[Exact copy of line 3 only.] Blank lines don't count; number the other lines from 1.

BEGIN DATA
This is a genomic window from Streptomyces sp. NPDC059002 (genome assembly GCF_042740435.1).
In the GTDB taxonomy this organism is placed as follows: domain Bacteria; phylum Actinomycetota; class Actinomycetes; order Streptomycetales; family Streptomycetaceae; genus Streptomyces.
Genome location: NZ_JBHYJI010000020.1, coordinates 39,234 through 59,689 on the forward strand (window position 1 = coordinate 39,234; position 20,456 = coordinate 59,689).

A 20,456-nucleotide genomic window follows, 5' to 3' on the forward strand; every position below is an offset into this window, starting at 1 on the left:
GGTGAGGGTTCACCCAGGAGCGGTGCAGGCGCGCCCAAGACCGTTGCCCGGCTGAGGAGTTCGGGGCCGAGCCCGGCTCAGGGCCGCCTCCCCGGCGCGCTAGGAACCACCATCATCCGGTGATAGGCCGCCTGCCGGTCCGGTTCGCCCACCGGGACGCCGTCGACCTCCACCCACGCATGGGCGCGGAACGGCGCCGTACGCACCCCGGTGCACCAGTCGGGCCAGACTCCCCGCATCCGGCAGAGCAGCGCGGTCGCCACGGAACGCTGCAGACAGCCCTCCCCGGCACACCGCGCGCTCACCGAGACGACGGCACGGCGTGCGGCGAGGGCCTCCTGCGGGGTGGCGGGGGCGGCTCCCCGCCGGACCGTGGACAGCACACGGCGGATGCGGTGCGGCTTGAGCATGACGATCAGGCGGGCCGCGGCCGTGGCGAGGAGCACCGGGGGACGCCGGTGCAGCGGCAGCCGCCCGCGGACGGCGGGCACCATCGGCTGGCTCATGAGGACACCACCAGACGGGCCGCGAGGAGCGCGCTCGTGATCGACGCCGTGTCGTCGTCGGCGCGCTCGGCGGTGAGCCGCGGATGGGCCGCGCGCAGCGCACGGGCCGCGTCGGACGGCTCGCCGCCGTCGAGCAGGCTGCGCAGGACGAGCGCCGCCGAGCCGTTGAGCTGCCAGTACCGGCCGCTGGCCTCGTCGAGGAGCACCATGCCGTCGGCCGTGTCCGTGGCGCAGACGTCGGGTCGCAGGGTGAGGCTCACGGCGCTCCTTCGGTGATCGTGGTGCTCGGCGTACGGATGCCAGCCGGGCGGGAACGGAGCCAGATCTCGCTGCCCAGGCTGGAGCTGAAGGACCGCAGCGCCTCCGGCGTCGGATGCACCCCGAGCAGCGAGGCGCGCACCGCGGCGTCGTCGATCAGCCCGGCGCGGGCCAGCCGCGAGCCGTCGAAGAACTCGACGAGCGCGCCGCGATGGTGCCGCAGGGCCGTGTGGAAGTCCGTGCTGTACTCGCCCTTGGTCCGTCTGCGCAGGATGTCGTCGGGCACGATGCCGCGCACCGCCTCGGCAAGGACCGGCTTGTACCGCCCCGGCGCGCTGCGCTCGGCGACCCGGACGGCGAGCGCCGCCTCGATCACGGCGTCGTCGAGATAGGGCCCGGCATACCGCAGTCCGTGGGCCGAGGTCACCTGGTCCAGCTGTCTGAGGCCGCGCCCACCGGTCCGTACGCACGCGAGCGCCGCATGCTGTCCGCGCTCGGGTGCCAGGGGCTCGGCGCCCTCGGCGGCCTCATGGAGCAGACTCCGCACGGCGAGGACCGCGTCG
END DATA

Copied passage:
Genome location: NZ_JBHYJI010000020.1, coordinates 39,234 through 59,689 on the forward strand (window position 1 = coordinate 39,234; position 20,456 = coordinate 59,689).